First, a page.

Gore spent the offseason working out near his home in Miami and did not participate in player-organized 49ers workouts in June that were attended by most of his offensive teammates at San Jose State University.
Gore's return was the obvious highlight of Tuesday's session. The entire offensive tempo seemed to pick up with the 5-foot-9 sparkplug back on the field.
"Frank's a leader on this football team and the energy is up," tackle Joe Staley said. "Any time Frank's back there, he's going to take care of business. Just having him back on the field, his presence, is good for everybody and it raises spirits. The way he prepares and the way he communicates is a standard to live up to."
Gore is in the final year of his contract with the 49ers, a deal that will pay him $2.9 million in base salary this year in addition to a $2 million roster bonus. He stayed away from the opening of camp because he's seeking a contract extension that will give him some security as Gore reaches a point in his career when many running backs – especially ones that have absorbed the wear and tear Gore has – begin breaking down.
Gore said the holdout was a mutual decision between him and agent Drew Rosenhaus. But a few days away from the team was all it took to convince Gore to return.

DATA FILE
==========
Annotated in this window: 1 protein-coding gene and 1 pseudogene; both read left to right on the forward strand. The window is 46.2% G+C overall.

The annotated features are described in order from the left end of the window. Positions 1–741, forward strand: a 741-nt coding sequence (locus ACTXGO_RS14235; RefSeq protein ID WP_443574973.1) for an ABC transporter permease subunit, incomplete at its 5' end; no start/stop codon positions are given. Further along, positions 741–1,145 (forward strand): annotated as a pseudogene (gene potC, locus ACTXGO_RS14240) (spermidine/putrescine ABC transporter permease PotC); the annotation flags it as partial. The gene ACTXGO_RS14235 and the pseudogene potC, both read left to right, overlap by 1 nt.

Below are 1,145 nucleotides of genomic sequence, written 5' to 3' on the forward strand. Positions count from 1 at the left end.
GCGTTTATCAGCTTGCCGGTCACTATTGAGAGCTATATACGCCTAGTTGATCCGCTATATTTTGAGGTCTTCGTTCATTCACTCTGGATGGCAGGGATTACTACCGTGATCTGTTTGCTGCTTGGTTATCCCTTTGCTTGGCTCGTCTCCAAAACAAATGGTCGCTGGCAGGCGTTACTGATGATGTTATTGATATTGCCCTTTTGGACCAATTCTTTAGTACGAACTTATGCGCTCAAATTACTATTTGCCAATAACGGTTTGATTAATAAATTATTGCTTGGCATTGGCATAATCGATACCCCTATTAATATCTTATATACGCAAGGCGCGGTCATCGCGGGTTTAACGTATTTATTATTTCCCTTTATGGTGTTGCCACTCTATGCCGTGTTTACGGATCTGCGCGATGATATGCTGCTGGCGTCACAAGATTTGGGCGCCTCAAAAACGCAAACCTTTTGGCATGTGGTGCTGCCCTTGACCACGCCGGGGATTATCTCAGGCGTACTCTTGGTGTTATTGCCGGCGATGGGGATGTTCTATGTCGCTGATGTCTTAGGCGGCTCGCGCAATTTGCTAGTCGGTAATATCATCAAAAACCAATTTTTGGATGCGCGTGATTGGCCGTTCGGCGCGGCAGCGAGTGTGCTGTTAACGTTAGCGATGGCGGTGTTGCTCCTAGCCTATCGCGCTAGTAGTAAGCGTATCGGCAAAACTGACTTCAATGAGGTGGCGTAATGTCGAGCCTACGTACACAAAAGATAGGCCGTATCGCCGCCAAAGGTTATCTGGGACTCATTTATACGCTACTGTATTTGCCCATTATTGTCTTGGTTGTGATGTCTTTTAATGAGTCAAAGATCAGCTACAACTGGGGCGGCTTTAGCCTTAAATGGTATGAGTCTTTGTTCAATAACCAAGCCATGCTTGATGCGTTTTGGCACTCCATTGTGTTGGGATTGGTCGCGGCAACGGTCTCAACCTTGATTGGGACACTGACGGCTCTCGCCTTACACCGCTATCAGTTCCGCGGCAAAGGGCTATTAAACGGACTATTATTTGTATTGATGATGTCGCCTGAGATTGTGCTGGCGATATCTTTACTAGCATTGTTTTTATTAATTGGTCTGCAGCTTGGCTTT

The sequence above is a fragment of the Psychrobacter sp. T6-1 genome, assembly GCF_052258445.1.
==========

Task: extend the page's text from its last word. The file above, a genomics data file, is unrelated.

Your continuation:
"I love the game and I missed the game," Gore said. "I'm a football player and I missed being out here with my team. I'm here to get better and take this organization to where it needs to go, and that's get to the next level and get to the playoffs."
Harbaugh said "diligent" contract negotiations continue with Gore's representatives and he expects there to be a resolution on a new deal "sooner rather than later."
"Frank's a 49er and we want Frank here," Harbaugh said. "We want Frank happy, too."
Gore was happy Tuesday just to be back where he belongs.
"I want to be a 49er forever, and if the contract comes, it comes," he said. "I feel great and I'm just coming here now to get better, learn the playbook and do the best I can to try and get the 49ers organization on a roll."